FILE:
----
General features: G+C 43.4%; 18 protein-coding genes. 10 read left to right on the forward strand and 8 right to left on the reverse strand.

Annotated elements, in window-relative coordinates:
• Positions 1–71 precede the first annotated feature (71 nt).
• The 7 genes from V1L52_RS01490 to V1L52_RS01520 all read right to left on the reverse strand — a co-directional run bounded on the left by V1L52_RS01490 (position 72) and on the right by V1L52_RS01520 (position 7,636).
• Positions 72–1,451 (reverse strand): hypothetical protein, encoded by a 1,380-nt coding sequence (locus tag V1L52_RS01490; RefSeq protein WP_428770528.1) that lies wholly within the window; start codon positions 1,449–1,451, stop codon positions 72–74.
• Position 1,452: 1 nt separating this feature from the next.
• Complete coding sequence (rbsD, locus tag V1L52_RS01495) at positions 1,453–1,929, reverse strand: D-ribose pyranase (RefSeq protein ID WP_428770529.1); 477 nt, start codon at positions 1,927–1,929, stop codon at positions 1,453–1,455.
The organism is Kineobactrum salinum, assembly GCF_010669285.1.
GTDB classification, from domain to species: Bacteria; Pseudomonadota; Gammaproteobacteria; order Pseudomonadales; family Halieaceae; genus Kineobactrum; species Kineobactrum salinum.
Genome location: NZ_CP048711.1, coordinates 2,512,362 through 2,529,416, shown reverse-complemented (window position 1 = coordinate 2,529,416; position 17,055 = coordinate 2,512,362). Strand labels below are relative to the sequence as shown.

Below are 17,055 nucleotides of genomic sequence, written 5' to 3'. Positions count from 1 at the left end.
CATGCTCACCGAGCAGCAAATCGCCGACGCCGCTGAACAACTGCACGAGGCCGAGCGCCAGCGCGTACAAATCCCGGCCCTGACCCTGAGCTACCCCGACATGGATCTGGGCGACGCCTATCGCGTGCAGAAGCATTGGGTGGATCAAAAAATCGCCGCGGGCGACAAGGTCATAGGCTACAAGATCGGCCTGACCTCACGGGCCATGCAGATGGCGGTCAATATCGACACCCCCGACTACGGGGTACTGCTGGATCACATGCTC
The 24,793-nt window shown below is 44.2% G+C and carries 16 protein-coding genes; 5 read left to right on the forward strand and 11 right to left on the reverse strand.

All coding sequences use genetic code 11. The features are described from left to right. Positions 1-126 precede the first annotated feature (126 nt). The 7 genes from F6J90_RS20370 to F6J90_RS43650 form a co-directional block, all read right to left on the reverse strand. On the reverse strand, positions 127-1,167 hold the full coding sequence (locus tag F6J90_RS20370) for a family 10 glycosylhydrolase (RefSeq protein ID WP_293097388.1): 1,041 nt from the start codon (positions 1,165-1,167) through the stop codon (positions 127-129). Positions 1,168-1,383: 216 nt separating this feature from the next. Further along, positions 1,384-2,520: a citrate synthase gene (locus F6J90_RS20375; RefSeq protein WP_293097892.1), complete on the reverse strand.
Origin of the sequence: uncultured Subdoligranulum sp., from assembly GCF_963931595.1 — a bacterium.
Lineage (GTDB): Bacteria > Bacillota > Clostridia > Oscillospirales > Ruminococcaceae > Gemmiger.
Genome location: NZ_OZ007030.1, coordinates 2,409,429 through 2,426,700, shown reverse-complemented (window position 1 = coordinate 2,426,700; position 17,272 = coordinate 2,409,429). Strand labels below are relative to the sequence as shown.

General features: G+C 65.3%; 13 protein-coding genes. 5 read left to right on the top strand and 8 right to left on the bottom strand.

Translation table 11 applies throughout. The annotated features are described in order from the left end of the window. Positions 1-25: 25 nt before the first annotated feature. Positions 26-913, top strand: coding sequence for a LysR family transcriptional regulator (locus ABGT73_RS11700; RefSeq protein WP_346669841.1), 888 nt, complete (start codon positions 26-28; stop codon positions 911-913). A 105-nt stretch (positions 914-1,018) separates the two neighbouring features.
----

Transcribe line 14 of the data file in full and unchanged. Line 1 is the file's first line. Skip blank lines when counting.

All coding sequences use genetic code 11. The features are described from left to right. Positions 1-126 precede the first annotated feature (126 nt). The 7 genes from F6J90_RS20370 to F6J90_RS43650 form a co-directional block, all read right to left on the reverse strand. On the reverse strand, positions 127-1,167 hold the full coding sequence (locus tag F6J90_RS20370) for a family 10 glycosylhydrolase (RefSeq protein ID WP_293097388.1): 1,041 nt from the start codon (positions 1,165-1,167) through the stop codon (positions 127-129). Positions 1,168-1,383: 216 nt separating this feature from the next. Further along, positions 1,384-2,520: a citrate synthase gene (locus F6J90_RS20375; RefSeq protein WP_293097892.1), complete on the reverse strand.